I arrived at the meeting point to seek shelter in the dark recesses of the multi-storey car park, where we slowly assembled as a six-strong cohort. The weather didn’t seem that bad, so it was a fairly disappointing turnout, although perhaps people had been put off by Rainman’s prediction that violent thunderstorms would be sweeping the region just as we were due to set out. I’m still at a loss to work out where he picked up this idea from and, despite his blerg-moniker, he proved fantastically unreliable when it came to predicting levels of precipitation.

G-Dawg and Crazy Leg were on their fixies, Tri-Guy and me on single-speed bikes and Brassneck and Between were on normal road bikes. This was then perhaps the largest proportion of single-geared velocipedes on a club run in at least a quarter of a century and we estimated that between us we probably only had an average of just 8 gears each to choose from. Oh, wait, it wasn’t a club run at all. Scrub that.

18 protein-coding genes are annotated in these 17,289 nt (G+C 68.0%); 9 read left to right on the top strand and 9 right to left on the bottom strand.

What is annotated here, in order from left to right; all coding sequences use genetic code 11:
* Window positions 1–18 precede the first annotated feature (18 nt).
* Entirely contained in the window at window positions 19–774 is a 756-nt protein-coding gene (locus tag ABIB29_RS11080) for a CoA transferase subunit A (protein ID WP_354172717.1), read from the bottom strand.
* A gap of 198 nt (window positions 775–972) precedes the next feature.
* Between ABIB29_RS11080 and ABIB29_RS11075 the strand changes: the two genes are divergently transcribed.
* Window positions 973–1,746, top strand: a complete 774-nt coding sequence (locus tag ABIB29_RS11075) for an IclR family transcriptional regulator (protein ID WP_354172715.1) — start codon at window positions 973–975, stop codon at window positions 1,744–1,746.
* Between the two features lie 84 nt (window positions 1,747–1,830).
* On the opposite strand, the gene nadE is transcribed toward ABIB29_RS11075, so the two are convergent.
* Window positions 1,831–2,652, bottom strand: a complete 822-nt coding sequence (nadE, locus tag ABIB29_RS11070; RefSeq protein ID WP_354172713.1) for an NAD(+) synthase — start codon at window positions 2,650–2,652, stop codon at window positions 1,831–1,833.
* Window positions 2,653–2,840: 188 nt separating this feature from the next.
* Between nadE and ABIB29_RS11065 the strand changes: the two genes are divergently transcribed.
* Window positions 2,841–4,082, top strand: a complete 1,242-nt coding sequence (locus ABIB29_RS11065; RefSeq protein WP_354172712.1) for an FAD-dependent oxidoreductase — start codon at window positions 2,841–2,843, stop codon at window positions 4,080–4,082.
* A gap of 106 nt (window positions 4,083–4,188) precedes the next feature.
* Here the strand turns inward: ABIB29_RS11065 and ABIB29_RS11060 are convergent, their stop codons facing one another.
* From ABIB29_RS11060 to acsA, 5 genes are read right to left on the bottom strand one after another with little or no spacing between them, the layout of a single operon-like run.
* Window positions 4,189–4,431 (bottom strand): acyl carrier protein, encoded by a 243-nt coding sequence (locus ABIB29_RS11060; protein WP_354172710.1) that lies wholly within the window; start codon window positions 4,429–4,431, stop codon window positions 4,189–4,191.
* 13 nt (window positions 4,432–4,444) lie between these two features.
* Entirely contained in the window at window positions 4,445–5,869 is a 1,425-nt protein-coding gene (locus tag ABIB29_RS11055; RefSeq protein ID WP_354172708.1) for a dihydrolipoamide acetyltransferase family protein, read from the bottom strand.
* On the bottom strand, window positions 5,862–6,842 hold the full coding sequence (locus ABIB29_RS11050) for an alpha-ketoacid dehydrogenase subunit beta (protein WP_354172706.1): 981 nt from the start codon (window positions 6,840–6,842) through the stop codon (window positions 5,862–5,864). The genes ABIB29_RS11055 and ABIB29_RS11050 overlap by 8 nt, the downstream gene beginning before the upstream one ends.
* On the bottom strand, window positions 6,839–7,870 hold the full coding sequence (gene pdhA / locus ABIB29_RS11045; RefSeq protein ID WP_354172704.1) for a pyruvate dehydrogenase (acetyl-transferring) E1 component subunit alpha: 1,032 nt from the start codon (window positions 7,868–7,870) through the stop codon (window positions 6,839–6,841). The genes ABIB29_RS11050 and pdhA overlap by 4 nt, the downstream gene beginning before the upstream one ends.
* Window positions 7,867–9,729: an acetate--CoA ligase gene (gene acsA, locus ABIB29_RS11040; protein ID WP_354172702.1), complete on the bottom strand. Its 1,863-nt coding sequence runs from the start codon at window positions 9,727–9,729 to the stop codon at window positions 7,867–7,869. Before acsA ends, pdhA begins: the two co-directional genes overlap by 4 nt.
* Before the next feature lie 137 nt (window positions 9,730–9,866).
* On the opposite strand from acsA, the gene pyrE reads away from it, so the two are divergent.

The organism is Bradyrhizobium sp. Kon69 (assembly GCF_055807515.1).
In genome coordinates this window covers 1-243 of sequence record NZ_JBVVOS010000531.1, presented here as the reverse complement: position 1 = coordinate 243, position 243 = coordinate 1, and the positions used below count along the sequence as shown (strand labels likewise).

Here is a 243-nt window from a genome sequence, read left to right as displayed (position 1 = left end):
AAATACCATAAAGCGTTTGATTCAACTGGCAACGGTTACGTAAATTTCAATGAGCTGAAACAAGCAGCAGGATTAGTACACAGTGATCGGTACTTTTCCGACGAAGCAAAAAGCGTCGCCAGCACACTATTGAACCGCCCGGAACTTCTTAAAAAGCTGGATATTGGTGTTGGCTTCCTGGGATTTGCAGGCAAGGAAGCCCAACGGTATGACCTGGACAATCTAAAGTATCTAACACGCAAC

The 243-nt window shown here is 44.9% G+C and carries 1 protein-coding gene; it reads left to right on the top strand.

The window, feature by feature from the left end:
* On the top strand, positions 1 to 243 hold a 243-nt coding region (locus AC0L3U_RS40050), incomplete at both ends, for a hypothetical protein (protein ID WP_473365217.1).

Tri-Guy (it turns out he isn’t a triathlete at all, but a gravel biker) had managed to find some ice on a cycle path on the way across and had slid out. He reported there was no damage done, but he’d managed to plant his mitt in an icy puddle on his way down and his glove was now completely soaked through. It sounded innocuous at the time, but would result in having one seriously cold hand throughout the ride, like Michael Jackson asked to scrape a car windscreen, and he would eventually skip the café stop to head straight home to defrost (once he finally worked out exactly where the hell we had taken him and how to get back).

Crazy Legs declared he was grappling with last night’s curry and was in danger of losing and “doing a Dumoulin”, so set out for a solo ride which included a brief detour home, agreeing to meet up with us again at Kirkley café. The remaining 5 of us set out and just so happened to choose the exact same roads at the exact same time. What a coincidence.